unheard of back in my day but the world has moved on!

Just an obseevation

x

 

 

User
Posted 31 Dec 2018 at 09:35
Bri

Looking back at the times when recurrence was being mooted I'm not saying mistakes but given what I know now perhaps I would have taken different life changing decisions.

Whatever you want to do or not do don't let cancer influence your decision.

Ray

User
Posted 31 Dec 2018 at 09:44

Hi Bri, I’m sorry you feel low just now. Like others I've been through RP then salvage RT and am having my last PROSTAP3 injection (for now) on Thursday. I feel very nervous about the future but am trying to enjoy life each day. In my good moments I realise that any of us can only live each day as it comes but then the darker time fleets in and out. Such is life with this ba**ard disease.

I retired at the end of September having tried and tried to keep going because my wife would get 3X salary lump sum plus 30% of my salary as a pension if I died in service.

I was advised (like Lyn and John were) that I would be better retiring now rather than later.

Retiring has been a good move, it has taken pressure off me and I have started doing things I really enjoy. 

Travel insurance is still possible at a price I am (relatively) happy with. Holidays are so good, my wife and I love them.

My middle son is getting married next September, there’s lots to look forward to. With three sons my wife is over the moon at being invited to wedding dress shopping by our future daughter in law. 

It breaks my heart to think I might miss some future family events but I hope to be here for a while  yet...

Lyn’s advice is excellent. If you can, retire and enjoy life. 

Best wishes for 2019 to you, yours and everyone else on this forum.

Ian

 

 

 

User
Posted 31 Dec 2018 at 09:54

Originally Posted by: Online Community Member

Hi Brian just to add about holidays. There is no reason to miss them. Lots of companies insure PC patients at reasonable rates including Insurewith and Boots.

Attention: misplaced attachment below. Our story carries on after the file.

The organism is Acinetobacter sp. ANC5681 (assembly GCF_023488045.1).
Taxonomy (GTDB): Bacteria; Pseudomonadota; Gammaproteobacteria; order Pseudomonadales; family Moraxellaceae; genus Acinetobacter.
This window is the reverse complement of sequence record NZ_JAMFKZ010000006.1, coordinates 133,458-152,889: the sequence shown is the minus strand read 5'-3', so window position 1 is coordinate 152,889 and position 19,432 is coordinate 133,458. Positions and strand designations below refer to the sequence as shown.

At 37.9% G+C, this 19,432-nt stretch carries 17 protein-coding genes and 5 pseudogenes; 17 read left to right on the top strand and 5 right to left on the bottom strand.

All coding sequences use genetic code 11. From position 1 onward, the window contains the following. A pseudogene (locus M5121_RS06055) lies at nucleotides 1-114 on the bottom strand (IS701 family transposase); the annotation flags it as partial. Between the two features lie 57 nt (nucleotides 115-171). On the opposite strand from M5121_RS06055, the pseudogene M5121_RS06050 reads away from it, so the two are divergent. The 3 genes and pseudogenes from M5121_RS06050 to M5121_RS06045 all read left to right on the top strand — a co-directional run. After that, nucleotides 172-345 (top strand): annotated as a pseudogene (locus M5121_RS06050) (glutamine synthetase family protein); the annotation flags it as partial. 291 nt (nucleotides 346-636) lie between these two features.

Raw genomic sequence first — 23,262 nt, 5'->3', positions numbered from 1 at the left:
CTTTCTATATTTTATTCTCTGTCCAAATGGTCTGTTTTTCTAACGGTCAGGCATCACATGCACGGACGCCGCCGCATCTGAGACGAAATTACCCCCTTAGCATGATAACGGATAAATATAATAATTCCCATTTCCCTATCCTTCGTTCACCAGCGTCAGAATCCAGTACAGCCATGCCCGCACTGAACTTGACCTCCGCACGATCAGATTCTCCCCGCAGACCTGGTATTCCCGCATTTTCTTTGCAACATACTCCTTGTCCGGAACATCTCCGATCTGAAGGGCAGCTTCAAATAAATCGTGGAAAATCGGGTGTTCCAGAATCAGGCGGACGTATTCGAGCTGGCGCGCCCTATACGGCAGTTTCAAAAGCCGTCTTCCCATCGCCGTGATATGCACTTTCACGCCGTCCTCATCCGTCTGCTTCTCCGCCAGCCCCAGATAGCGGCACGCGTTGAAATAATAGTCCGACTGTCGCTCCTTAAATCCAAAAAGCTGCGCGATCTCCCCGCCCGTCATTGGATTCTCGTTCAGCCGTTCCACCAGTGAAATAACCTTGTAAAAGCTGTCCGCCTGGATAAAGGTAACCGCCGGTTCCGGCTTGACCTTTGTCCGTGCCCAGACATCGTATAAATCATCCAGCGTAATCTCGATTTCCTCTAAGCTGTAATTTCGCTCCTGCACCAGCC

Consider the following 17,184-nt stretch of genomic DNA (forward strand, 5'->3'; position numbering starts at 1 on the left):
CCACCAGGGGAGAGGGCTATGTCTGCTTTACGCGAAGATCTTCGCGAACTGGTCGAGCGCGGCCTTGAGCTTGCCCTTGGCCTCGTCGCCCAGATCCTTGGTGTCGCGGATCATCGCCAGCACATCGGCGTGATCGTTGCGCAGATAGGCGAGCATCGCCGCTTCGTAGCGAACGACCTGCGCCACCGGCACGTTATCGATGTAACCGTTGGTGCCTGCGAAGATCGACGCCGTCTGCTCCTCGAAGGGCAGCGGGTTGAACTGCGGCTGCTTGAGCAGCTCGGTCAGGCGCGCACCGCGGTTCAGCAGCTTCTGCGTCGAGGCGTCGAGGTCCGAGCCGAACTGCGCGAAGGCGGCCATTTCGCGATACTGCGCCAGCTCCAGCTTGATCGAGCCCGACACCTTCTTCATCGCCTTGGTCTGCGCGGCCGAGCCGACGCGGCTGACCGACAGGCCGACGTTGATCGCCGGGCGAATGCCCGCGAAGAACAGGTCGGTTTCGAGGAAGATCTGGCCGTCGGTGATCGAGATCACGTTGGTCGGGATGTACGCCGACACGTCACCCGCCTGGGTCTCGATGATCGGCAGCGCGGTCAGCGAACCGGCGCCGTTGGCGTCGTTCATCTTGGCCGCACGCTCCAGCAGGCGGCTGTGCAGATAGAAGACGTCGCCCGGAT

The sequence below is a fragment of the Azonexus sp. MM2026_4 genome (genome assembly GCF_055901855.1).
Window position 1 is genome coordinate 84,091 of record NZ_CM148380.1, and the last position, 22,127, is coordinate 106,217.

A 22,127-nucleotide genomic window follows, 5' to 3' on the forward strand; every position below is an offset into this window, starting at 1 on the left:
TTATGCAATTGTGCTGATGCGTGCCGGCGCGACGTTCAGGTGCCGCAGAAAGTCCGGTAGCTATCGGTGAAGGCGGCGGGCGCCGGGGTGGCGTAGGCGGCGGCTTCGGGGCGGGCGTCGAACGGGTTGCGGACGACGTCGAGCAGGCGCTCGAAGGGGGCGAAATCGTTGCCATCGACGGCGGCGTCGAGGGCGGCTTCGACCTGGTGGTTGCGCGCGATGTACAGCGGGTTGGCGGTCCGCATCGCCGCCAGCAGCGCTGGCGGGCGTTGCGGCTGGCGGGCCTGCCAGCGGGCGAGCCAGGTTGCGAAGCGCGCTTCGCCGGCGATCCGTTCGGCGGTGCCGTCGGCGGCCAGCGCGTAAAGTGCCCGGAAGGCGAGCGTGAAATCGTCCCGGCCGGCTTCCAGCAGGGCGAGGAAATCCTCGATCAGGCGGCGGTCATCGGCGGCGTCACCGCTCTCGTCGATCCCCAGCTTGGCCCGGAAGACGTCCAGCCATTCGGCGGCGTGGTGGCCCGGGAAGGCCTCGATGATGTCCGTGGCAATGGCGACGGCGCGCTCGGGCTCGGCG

Or you can get insurance from any other company and exclude PCa from the cover. It's not something that's likely to result in any medical claims. That's what I've done myself. It's important that you declare the condition, or else your insurance may well be invalidated in the event of a claim, but every insurer I've investigated has been happy for me to declare the condition and exclude it from cover. Their "normal" rates then apply.

Chris

 

Edited by member 31 Dec 2018 at 10:04  | Reason: Not specified

User
Posted 31 Dec 2018 at 10:25
Brian,

I know nothing we say will stop you worrying though I suspect you are over-thinking this. Wait until you see the onco and she comments before planning anything. Just to tell you it will be a new one as the oncologist you last saw has left. The new one seems fine but it’s always difficult when the doctor changes. My goal was to stay at work but eventually health dictated things and I took voluntary redundancy. Until recently I got good world wide insurance from my bank and I’m a lot further down the road, they seem to Gaulle at pain relief drugs and now I cannot get a decent deal, though to be fair my travelling days are over.

Life has many ups and downs and it can feel very personal. But enjoy new year and January before you need to think about your appointment. Good luck mate.

User
Posted 31 Dec 2018 at 17:37
Thanks for all the replies guys. I am waiting for an ultrasound scan as I mentioned some discomfort to the GP so will see if all is well with that. I also have some mid back aching, not severe so I suspect it is either posture or stress related. But I will probably ask the oncol for a bone scan just to be sure

Bri

User
Posted 01 Jan 2019 at 12:43
Hi,

See my profile to see where I’m coming from. And whilst I would never suggest using “alternative” treatments in place of conventional ones. When I get a few aches and pains, Especially after playing golf, I rub ginger oil in my shoulders and back for almost instant relief!! Obviously the relief could all be “in my head” but who cares if it works!!😂

Hope this helps

Keep the Faith

J.

User
Posted 02 Jan 2019 at 19:43

Bri, others have said what i would have. Saying don’t worry to you is a waste of time but i will say  it abyway, dont worry!

always rooting for you

kev 

Dream like you have forever, live like you only have today Avatar is me racing in the Sahara April 2018

User
Posted 02 Jan 2019 at 21:00
Hope you are feeling a bit better Bri. I've found that self medicating with a plant based alternative named after a Spanish saint as well as conventional meds works well for me.

;-)

dave

Do all you can to help yourself, then make the best of your time. :-)